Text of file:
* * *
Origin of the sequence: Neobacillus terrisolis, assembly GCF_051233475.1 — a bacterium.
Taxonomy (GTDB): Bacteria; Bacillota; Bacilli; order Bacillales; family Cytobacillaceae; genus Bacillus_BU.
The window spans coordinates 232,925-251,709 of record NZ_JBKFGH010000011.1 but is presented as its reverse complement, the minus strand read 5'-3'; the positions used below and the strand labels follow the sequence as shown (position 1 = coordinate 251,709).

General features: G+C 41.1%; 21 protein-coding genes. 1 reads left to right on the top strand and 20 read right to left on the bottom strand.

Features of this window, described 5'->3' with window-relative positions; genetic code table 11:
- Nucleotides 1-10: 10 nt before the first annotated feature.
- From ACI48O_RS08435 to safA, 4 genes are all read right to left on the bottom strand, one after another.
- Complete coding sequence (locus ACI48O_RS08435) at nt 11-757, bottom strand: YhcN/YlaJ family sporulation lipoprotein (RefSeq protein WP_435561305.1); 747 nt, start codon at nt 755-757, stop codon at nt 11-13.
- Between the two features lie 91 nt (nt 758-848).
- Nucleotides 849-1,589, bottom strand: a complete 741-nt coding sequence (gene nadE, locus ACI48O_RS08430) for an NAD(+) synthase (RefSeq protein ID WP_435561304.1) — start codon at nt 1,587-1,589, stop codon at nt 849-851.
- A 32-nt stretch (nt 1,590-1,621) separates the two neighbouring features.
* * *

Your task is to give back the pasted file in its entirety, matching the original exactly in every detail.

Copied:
Origin of the sequence: Neobacillus terrisolis, assembly GCF_051233475.1 — a bacterium.
Taxonomy (GTDB): Bacteria; Bacillota; Bacilli; order Bacillales; family Cytobacillaceae; genus Bacillus_BU.
The window spans coordinates 232,925-251,709 of record NZ_JBKFGH010000011.1 but is presented as its reverse complement, the minus strand read 5'-3'; the positions used below and the strand labels follow the sequence as shown (position 1 = coordinate 251,709).

General features: G+C 41.1%; 21 protein-coding genes. 1 reads left to right on the top strand and 20 read right to left on the bottom strand.

Features of this window, described 5'->3' with window-relative positions; genetic code table 11:
- Nucleotides 1-10: 10 nt before the first annotated feature.
- From ACI48O_RS08435 to safA, 4 genes are all read right to left on the bottom strand, one after another.
- Complete coding sequence (locus ACI48O_RS08435) at nt 11-757, bottom strand: YhcN/YlaJ family sporulation lipoprotein (RefSeq protein WP_435561305.1); 747 nt, start codon at nt 755-757, stop codon at nt 11-13.
- Between the two features lie 91 nt (nt 758-848).
- Nucleotides 849-1,589, bottom strand: a complete 741-nt coding sequence (gene nadE, locus ACI48O_RS08430) for an NAD(+) synthase (RefSeq protein ID WP_435561304.1) — start codon at nt 1,587-1,589, stop codon at nt 849-851.
- A 32-nt stretch (nt 1,590-1,621) separates the two neighbouring features.